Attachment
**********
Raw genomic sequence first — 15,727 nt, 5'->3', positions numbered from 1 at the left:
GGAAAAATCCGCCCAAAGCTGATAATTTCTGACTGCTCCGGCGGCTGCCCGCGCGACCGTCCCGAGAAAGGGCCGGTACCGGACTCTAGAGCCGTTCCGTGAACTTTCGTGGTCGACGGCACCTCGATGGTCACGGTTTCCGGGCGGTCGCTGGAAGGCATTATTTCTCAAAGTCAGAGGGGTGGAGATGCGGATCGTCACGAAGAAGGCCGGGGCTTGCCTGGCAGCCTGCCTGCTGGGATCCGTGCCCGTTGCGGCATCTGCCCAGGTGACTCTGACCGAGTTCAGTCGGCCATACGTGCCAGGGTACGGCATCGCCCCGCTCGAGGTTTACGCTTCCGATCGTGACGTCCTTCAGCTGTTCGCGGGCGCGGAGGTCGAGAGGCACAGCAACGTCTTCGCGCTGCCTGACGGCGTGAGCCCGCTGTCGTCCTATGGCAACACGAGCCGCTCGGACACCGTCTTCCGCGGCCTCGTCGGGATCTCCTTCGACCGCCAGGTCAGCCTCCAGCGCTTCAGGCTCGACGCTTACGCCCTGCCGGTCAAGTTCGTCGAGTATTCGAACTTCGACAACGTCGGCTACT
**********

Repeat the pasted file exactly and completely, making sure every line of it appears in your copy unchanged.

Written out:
Raw genomic sequence first — 15,727 nt, 5'->3', positions numbered from 1 at the left:
GGAAAAATCCGCCCAAAGCTGATAATTTCTGACTGCTCCGGCGGCTGCCCGCGCGACCGTCCCGAGAAAGGGCCGGTACCGGACTCTAGAGCCGTTCCGTGAACTTTCGTGGTCGACGGCACCTCGATGGTCACGGTTTCCGGGCGGTCGCTGGAAGGCATTATTTCTCAAAGTCAGAGGGGTGGAGATGCGGATCGTCACGAAGAAGGCCGGGGCTTGCCTGGCAGCCTGCCTGCTGGGATCCGTGCCCGTTGCGGCATCTGCCCAGGTGACTCTGACCGAGTTCAGTCGGCCATACGTGCCAGGGTACGGCATCGCCCCGCTCGAGGTTTACGCTTCCGATCGTGACGTCCTTCAGCTGTTCGCGGGCGCGGAGGTCGAGAGGCACAGCAACGTCTTCGCGCTGCCTGACGGCGTGAGCCCGCTGTCGTCCTATGGCAACACGAGCCGCTCGGACACCGTCTTCCGCGGCCTCGTCGGGATCTCCTTCGACCGCCAGGTCAGCCTCCAGCGCTTCAGGCTCGACGCTTACGCCCTGCCGGTCAAGTTCGTCGAGTATTCGAACTTCGACAACGTCGGCTACT